In these videos of the initial flooding study by the U.S. Army Corps of Engineers at the Valdosta City Council Work Session, you can see they’re the Corps, all right: they want to build a levee. They did emphasize that this was just an initial study on what could be done inside Valdosta, and their main conclusion was that there was enough need to indicate federal interest, as in possibilities of getting federal funding for solutions. City Manager Larry Hanson got the Corps to confirm (several times) that Valdosta alone couldn’t stop the flooding, since the vast majority of floodwaters comes from upstream on the Withlacoochee and Little Rivers.

Later that same evening in response to citizen questions at the Valdosta City Hall Annex, the Corps clarified more that they did understand there were issues of impervious surfaces and development and loss of wetlands and they wanted to do a much larger study of the entire watershed, which could take several years to accomplish. They kept emphasizing that the Suwannee River watershed is one of the largest in the country, and there are also flooding problems on the Suwannee River, which could be important for obtaining federal dollars.

As we already knew, Valdosta has funded projects already started to move the Withlacoochee Wastewater Treatment Plant (WWTP) uphill and to add a force main to prevent manhole overflows. People downstream in Florida may be relieved to hear something is being done.

Here’s a video playlist, followed by images of the Corp’s slides and of the City Council, and some notes.

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Flooding study tonight, twice @ VCC 2014-05-06

Tonight we get to hear twice about the long-awaited flooding study by the U.S. Army Corps of Engineers: once with no citizen input at the Valdosta City Council Work Session, and then with citizen input at Valdosta City Hall Annex. Presumably this study will say something about the Withlacoochee Wastewater Treatment Plant (WWTP), the new force main to prevent manhole overflows, and maybe some upstream measures to keep quite as much water from getting there. This study only addresses issues within the city limits of Valdosta, not the larger watersheds upstream on the Withlacoochee and Little Rivers and downstream: that will take more funding. People downstream in Florida may be relieved to hear something is being done.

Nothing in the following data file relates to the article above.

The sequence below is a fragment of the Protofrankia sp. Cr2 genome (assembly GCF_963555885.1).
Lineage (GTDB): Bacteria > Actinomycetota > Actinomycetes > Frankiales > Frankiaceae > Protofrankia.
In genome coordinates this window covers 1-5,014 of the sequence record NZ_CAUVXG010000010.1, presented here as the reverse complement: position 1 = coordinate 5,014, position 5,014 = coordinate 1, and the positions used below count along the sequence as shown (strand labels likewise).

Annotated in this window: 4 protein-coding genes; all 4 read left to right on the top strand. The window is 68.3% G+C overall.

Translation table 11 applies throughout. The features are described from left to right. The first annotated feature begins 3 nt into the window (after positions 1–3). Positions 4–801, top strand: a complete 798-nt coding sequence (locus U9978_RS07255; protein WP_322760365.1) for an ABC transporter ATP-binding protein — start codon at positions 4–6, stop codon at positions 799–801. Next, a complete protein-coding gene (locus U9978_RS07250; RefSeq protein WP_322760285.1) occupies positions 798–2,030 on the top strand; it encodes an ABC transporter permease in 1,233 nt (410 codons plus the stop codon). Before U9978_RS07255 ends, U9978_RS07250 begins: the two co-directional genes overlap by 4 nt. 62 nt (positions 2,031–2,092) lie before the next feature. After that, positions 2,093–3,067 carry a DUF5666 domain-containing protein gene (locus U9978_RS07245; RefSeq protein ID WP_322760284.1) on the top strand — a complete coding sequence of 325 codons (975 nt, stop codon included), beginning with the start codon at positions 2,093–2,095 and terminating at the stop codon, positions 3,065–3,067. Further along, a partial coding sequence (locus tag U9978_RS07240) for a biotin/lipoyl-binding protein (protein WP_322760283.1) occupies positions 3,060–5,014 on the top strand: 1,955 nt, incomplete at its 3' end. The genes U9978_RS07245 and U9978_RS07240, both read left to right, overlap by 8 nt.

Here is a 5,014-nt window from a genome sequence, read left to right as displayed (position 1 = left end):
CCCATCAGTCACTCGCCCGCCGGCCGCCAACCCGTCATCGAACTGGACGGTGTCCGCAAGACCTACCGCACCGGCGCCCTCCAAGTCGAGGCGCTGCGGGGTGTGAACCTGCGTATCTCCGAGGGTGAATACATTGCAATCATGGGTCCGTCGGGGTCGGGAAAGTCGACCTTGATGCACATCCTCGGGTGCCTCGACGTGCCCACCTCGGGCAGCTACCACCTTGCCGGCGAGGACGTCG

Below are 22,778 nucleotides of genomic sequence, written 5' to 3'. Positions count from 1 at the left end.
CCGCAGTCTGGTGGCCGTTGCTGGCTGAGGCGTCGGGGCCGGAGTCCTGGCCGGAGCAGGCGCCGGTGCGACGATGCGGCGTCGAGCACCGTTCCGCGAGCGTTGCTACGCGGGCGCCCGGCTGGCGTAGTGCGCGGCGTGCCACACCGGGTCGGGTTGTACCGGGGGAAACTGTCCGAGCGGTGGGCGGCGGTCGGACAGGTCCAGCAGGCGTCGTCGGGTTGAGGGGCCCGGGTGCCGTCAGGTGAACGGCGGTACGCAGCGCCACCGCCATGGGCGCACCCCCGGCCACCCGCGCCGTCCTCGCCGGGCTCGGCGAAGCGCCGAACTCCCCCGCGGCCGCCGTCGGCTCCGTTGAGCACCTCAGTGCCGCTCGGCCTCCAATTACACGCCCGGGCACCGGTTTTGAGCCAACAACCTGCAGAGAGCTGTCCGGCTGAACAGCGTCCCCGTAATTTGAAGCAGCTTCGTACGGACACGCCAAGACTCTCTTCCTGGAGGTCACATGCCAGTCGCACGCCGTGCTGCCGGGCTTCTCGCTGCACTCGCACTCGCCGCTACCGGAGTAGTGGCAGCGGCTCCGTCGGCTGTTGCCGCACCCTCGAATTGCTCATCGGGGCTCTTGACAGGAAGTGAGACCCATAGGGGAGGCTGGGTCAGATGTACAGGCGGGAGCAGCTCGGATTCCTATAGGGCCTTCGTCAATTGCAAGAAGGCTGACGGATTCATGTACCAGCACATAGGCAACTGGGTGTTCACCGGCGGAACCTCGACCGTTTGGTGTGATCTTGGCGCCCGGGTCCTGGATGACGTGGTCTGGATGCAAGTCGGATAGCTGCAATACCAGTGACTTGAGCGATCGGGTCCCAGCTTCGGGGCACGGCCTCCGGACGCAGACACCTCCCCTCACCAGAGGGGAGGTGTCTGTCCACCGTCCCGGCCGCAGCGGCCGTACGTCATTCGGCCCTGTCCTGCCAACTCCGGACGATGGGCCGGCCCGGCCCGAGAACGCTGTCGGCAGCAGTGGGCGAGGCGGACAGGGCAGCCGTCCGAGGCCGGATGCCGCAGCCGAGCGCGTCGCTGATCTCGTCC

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Watershed meeting organized by Army Corps of Engineers

The U.S. Army Corps of Engineers (USACE) didn’t know there was a large water problem hereabouts, but now they do, and they want to take a watershed-wide approach, from the headwaters to the Gulf of Mexico, including both surface water and aquifer issues, perhaps starting with redrawing FEMA’s flood maps, and maybe even including once again funding the state water council.

Thursday 11 April 2013 there was a rather large governmental meeting organized by USACE in response to the City of Valdosta’s request of 11 March 2103. Yesterday, Valdosta City Council District 5 Tim Carroll sent the appended list of attendees, augmented by a conversation with him on the phone 13 April and a blog comment by him later that same day on the original post on the WWALS blog, in which he also remarked:

Very good preliminary meeting that hopefully will yield real action on our region wide water issues. Thanks for sharing this info with WWALS.
We know little else, because no media or private citizens were invited.

  • USACE Savannah office: Jeff Morris, Georgia Silver Jackets Coordinator and Beth Williams, Hydraulic Engineer
  • USACE Jacksonville office: David Apple, Chief, Watershed and Restoration Planning Section
  • GADNR: Christopher Hill and Tom Shillock, GAEPD Floodplain Management Unit
  • GEMA: Dee Langley, Planning Program Manager and Terry Lunn, Director, Hazard Mitigation Division
  • GEMA: Gary Rice – Regional Field Coordinator
  • USGS: Brian McCallum, Supv. Hydrologist/ADir and Keith McFadden, Physical Scientist
  • FEMA Region 4: Susan Wilson, CFM, Floodplain Management and Insurance Branch Chief and Janice Mitchell, Insurance Specialist and Lender Compliance

Those state and national agencies were brought by: